It was Cottage Life that drove us to it. We like being there but haven’t enjoyed getting there. The water taxis are friendly and efficient, but they run on strict schedules, and leave from places that require fighting through rush-hour traffic. So we bought a boat.
Boating isn’t really a geek thing, and I’m struggling a bit trying to find words that are both interesting and nautical. But it’s taken a lot of our time and attention; “write what you know” they say, and I know a whole lot more about boats than I did a few months back.
Key Findings · What you might want to know if thinking about a boat:
If you walk around a marina, you’ll notice a lot of the boats look neglected. In fact, pleasurecraft are like exercise machines; more than half languish untouched from one year to the next. So think twice first.
Almost nobody buys new. The hulls wear out very slowly, and the things that go inside them (motor, electronics, pumps, you name it) can be replaced. The cost of new boats is shocking, while used boats are surprisingly reasonable.
You can find a ton of boats on Craigslist or wherever, but you probably shouldn’t try to buy one yourself. There are “boat brokers” for the same reasons there are real-estate agents. You need to hire experts to do what they call “surveys” and “mechanicals”, and you don’t know who to call. Also, the broker can find lots of interesting boats for sale that aren’t on Craigslist. See the Credits below for a recommendation.
Most cities with a lot of boats have not-quite-as-many places to moor them. So either you have room to store it on a trailer, plus mad reversing-with-a-heavy-hitch skillz, or you’d better start the parking-spot hunt before the boat hunt.
You just gotta learn the lingo. If you don’t know what cuddy and transom and head and freeboard and kicker (and many more) mean, you’re not going to make it through.
It really is a thrill to head out across part of the Pacific ocean, even if that part is entirely surrounded by a big city.
The Facts of the Case · Here it is, up “on the hard” as we sea-dogs say, being surveyed. It’s a 25-year-old Limestone 24-foot Express Cruiser. They’re still making it, with the design essentially unchanged, but the site is an all-Flash horrorshow; can’t even link to this particular model.
It’s got the original engine, but that’s been rebuilt a couple of times and it tested out brilliantly.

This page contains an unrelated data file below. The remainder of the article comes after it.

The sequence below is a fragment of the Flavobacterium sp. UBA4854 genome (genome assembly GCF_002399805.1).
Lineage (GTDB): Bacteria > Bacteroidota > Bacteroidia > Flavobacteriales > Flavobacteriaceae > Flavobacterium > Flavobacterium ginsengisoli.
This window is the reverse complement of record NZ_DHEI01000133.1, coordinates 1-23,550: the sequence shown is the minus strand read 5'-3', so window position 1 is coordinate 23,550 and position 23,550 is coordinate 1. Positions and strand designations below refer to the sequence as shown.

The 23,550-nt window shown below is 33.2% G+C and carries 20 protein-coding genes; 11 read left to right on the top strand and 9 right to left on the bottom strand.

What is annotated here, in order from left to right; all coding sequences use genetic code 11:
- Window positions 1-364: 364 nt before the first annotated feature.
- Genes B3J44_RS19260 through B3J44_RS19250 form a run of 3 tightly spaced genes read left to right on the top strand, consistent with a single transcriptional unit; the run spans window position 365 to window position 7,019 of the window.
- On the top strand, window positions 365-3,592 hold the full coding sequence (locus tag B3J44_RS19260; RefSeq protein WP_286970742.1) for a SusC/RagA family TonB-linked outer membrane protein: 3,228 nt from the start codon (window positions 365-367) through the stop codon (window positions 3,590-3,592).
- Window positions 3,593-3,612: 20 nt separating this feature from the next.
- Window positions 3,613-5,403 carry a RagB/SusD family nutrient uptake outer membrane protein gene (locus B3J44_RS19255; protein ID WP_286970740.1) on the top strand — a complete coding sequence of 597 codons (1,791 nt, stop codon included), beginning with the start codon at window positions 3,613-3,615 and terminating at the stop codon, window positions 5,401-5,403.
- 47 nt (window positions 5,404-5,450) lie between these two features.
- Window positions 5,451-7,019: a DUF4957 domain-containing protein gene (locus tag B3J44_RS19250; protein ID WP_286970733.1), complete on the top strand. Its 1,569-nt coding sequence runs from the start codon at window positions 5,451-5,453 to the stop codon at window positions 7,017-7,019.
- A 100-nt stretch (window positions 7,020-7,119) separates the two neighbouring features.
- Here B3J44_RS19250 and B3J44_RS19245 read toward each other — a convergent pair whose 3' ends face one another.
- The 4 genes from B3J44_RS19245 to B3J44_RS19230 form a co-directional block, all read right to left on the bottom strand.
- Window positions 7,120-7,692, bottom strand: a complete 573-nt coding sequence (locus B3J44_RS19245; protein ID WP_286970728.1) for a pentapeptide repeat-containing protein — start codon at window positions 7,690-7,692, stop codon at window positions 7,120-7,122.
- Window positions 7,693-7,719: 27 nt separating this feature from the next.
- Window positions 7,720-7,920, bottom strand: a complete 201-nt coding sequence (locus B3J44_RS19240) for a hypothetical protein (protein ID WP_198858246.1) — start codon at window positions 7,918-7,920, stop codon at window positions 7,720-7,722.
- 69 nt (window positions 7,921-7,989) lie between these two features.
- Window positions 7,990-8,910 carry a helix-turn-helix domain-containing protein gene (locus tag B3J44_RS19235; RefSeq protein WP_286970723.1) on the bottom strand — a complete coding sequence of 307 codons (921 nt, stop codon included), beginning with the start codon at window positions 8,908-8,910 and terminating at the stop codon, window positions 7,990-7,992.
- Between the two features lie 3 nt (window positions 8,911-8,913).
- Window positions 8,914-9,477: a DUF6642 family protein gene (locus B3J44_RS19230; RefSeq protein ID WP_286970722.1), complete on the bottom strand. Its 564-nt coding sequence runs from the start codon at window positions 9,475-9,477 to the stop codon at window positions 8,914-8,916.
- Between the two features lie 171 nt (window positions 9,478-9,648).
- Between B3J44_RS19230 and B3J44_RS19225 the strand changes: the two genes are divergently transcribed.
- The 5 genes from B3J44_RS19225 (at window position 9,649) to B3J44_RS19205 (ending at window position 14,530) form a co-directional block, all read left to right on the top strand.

Basically nothing else is original; the electronics and furniture and galley and head and kicker and pumps and so on have been lovingly upgraded.
The electronics are new and first-rate. We’re talking serious geek joy; the panel has a paged display that supports overlays or side-by-side for radar and/or maps and/or GPS and/or depth-gauge. I haven’t mastered it yet. I wonder if there are hackers’ builds of the software?
Cruises comfortably at around 20kt, which should get us to the cabin in under 90 minutes.
It constitutes a comfy guest bedroom for the cabin.
It cost less than either of the last two automobiles I purchased.
I had a stroke of unreasonably good luck and got a nice moorage at Burrard Civic Marina. As the name suggests, it’s operated by civil servants and ain’t luxurious, but the location couldn’t be better: close to home and right on English Bay.
It will be named Bodoni after an old friend of a similar color.
Less Important Things · For amusement’s sake.
There is nothing remotely hip about powerboats. The new ones, if they’re big, are all about the 1% rubbing it in your face, with furnishings representing the nadir of suburban vacuousness. Smaller craft tend to muscle, and a NASCAR flavor. Used ones express mostly the bad taste of past decades. The one we got is appealingly unadorned outside and comfortable inside, but looking at it doesn’t warm my heart.
Sailboats, by contrast, are lovely and express more contemporary values. I’ve sailed some and liked it lots. Unfortunately, it’s hugely time-consuming and not really a good choice for getting your family from here to there.
There aren’t many places near town you can tie up your boat and get a nice lunch with a good beer. This seems like a market failure.
“BOAT” stands for “bring out another thousand”. There are many ancillary expenses.
We’re naming the boat after a font. While there are boat-lettering specialists out there, the ones we’ve talked to have displayed a shocking lack of typographic sensibility. This problem remains unsolved.
To drive a boat legally around here, you need something called a Pleasure Craft Operator Card. It’s not exactly hard to get. Confession: I haven’t been able to resist, with nearly every woman I know who’s a good enough friend for this sort of thing, pulling it out, leering, and saying “May I operate your pleasure craft?”. Not one has failed to dissolve in helpless giggles.
Credits · We so totally couldn’t have done this ourselves.
Our boat broker was Paul Shield of Allied/Tri-Shore, and he took outstanding care of us. I’d recommend him unhesitatingly.
Orientation and education by Cooper Boating. If we manage to get there and back with reasonable comfort and without loss of life or limb, it will be thanks to their classroom and on-the-water training.
Boat survey and repair by Stem To Stern, who as a side-effect raised my consciousness about things maritime and mechanical.